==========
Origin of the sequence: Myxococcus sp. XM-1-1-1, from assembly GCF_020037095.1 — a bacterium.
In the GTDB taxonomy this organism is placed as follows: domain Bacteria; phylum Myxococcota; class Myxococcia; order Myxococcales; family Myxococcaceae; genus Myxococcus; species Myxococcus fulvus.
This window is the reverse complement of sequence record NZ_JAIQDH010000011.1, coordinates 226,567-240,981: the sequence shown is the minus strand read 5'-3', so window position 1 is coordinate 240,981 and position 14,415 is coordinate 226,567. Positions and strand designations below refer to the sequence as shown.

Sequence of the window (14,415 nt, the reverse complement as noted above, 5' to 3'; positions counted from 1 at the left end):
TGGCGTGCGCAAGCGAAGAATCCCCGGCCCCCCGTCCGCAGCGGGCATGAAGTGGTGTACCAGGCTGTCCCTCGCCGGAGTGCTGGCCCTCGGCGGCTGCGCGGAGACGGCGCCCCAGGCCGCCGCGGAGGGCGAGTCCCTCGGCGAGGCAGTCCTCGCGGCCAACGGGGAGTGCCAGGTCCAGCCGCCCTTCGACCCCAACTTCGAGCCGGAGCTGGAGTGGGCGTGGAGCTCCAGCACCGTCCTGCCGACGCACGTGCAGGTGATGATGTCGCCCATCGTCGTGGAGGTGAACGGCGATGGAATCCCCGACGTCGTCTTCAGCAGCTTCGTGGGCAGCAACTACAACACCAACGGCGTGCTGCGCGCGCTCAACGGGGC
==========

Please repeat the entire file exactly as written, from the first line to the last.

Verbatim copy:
Origin of the sequence: Myxococcus sp. XM-1-1-1, from assembly GCF_020037095.1 — a bacterium.
In the GTDB taxonomy this organism is placed as follows: domain Bacteria; phylum Myxococcota; class Myxococcia; order Myxococcales; family Myxococcaceae; genus Myxococcus; species Myxococcus fulvus.
This window is the reverse complement of sequence record NZ_JAIQDH010000011.1, coordinates 226,567-240,981: the sequence shown is the minus strand read 5'-3', so window position 1 is coordinate 240,981 and position 14,415 is coordinate 226,567. Positions and strand designations below refer to the sequence as shown.

Sequence of the window (14,415 nt, the reverse complement as noted above, 5' to 3'; positions counted from 1 at the left end):
TGGCGTGCGCAAGCGAAGAATCCCCGGCCCCCCGTCCGCAGCGGGCATGAAGTGGTGTACCAGGCTGTCCCTCGCCGGAGTGCTGGCCCTCGGCGGCTGCGCGGAGACGGCGCCCCAGGCCGCCGCGGAGGGCGAGTCCCTCGGCGAGGCAGTCCTCGCGGCCAACGGGGAGTGCCAGGTCCAGCCGCCCTTCGACCCCAACTTCGAGCCGGAGCTGGAGTGGGCGTGGAGCTCCAGCACCGTCCTGCCGACGCACGTGCAGGTGATGATGTCGCCCATCGTCGTGGAGGTGAACGGCGATGGAATCCCCGACGTCGTCTTCAGCAGCTTCGTGGGCAGCAACTACAACACCAACGGCGTGCTGCGCGCGCTCAACGGGGC